On the seven-hundred and ninety-fifth day, Douglas MacArthur “Ro” Rourke almost decided not to send out the weekly log at 0900 as usual.
The Mars-born sergeant of Sol Defense Initiative hesitated, the screen in front of him blinking with the invitation to confirm command and send the records whizzing off through space and binary to inform his superiors that Psi Relay-96 was the same boring heap of junk as it had been seven hundred and ninety days ago. The scarlet box onscreen continued to flash in the same pattern, the square below the CONFIRM COMMAND text awaiting his fingerprint.
“What if I don’t send it?”
Ro long ago decided not to bother thinking silent in his mind but spoke his thoughts aloud. After all, no one but himself occupied the five-thousand cubic meters of titainaid and bellanite that rested and sometimes hovered above Ellidaey, the moon closest to the Sunset Nebula. The closest hint of civilization was three hundred and ninety-seven light years away – Psi Relay-90 which was under communications blackout as far as idle chatter and philosophical debate was concerned. Ro guessed they had been ordered thus so as to maintain his private chastisement.
Chewing on his lower lip for one moment more, Ro tapped the readout. The box vanished, followed by a series of red dots, then a green pair of brackets appeared around the words: DATA SENT.
“Lucky data,” Rob brushed his cheeks, feeling the first of the evening stubble. “Almost time to shave again.” Despite his lone sentinel upon the station, he kept his appearance neat and presentable. “No sense in getting sloppy because we don’t expect guests. Because we do.” Chuckling, he raised his eyes to the yellow placard affixed to the monitor frame; Ro read the words, as he had every day for the past seven hundred and ninety-five, aloud to keep his voice strong.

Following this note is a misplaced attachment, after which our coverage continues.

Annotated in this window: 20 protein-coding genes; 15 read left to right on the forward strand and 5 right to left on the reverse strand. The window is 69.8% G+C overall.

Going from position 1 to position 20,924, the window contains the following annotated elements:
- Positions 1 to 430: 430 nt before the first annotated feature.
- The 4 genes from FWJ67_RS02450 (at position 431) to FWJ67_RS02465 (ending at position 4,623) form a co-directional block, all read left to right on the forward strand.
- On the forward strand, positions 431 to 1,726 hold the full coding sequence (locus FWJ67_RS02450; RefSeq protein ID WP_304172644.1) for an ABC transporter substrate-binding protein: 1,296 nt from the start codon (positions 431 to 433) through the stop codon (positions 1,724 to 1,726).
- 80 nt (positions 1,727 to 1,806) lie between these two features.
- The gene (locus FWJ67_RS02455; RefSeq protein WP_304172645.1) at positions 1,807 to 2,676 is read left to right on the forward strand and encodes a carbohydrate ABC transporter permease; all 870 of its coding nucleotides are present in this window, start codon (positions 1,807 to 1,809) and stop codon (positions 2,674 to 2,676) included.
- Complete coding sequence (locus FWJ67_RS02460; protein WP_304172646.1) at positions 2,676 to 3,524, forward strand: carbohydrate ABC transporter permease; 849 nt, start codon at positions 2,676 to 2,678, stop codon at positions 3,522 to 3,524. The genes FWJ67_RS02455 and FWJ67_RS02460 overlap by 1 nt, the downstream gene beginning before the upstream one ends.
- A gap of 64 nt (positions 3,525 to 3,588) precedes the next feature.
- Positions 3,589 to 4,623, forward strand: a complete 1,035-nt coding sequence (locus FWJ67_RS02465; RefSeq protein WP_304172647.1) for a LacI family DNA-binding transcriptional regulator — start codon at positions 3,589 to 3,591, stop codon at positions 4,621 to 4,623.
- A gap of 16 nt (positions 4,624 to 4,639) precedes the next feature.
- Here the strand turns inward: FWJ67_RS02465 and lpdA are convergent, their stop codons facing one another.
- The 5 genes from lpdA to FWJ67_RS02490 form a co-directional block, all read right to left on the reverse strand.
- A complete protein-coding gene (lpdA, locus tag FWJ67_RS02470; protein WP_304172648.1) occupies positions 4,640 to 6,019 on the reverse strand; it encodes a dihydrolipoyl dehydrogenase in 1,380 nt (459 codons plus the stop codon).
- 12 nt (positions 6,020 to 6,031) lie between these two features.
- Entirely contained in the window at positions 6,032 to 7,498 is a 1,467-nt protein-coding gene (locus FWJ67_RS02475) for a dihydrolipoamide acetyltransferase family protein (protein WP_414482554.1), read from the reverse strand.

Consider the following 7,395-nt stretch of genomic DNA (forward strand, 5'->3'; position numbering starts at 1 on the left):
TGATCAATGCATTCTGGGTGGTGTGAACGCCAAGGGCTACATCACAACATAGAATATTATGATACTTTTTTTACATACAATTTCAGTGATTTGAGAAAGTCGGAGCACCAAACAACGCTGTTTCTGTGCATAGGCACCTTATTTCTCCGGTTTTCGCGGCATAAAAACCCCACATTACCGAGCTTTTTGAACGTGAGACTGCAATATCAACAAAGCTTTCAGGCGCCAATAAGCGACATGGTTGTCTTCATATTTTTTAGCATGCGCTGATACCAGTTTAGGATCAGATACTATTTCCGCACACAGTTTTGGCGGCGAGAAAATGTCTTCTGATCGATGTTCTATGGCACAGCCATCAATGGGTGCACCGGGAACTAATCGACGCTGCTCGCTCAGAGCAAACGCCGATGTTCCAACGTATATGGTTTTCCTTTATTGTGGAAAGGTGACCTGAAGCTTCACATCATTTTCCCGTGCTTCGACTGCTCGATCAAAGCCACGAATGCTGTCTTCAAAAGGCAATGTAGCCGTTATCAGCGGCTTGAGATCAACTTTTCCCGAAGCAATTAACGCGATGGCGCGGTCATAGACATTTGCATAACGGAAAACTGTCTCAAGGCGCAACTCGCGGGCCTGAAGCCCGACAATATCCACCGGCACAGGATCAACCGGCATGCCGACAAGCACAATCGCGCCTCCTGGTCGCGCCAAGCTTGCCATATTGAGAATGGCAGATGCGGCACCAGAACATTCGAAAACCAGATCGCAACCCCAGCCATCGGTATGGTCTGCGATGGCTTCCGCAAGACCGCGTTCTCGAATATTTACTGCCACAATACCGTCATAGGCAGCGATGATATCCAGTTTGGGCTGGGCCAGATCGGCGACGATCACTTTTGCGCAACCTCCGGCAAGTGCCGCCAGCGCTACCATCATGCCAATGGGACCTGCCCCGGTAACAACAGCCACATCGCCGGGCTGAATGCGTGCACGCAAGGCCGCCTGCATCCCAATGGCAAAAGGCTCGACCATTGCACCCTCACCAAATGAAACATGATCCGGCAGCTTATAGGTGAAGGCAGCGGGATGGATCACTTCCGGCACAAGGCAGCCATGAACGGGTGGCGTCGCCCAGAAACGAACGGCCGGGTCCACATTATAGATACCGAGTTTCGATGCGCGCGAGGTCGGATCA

Regulations for Psi Relay-96 Station Personnel
- Ensure safety and maintenance of transmitter installation.
- Broadcast all findings (or lack thereof) to Psi Relay-96 once per day at 0900 hours.
- In the event of hostile contact, disengage main generator link as per protocol Sheridan.
Ro then reviewed in his head the special instructions Primer Hache gave him eight hundred and twenty days ago.
“Not many like you get this chance, mooner,” in his mind’s eye, Ro pictured the grizzled old man’s bright golden hair and wattled throat where the stiff military collar dug into the wrinkled flesh of his neck. By discipline or endurance, the Primer paid it little heed. He glared into Ro’s eyes with the steel-grey of his own. “Anybody else would be ice-drilling on Ganymede. But someone up there must be dumber than the one who caught you and failed to plug you on the spot.” For hundreds of days, Ro worked on the impression and would gamble its veracity against the real Primer.
Setting his fingers against his temples, he sighed as Primer Hache sighed, the memory taking over in his head. “You will instead man Psi Relay-96, also known as ‘Endspace’ which houses the Deep Space Communication Array Omega Infinium.” The screen behind him flickered and revealed a model of a small space station, a patchwork of red light and white lines. “While there, you will ensure the scans continue. You will ensure, if any Non-Human civilizations send you travel brochures, those come to the SDI first and no one else. You will ensure the station does not fall into anyone’s hands but our own. And you will not discuss your duties with anyone, pre-, post-, or mid-mission. Is this clear, Sergeant?”
“Yes, sir,” Ro spoke for the first time since he had been called into the primer’s office. “But repairing-”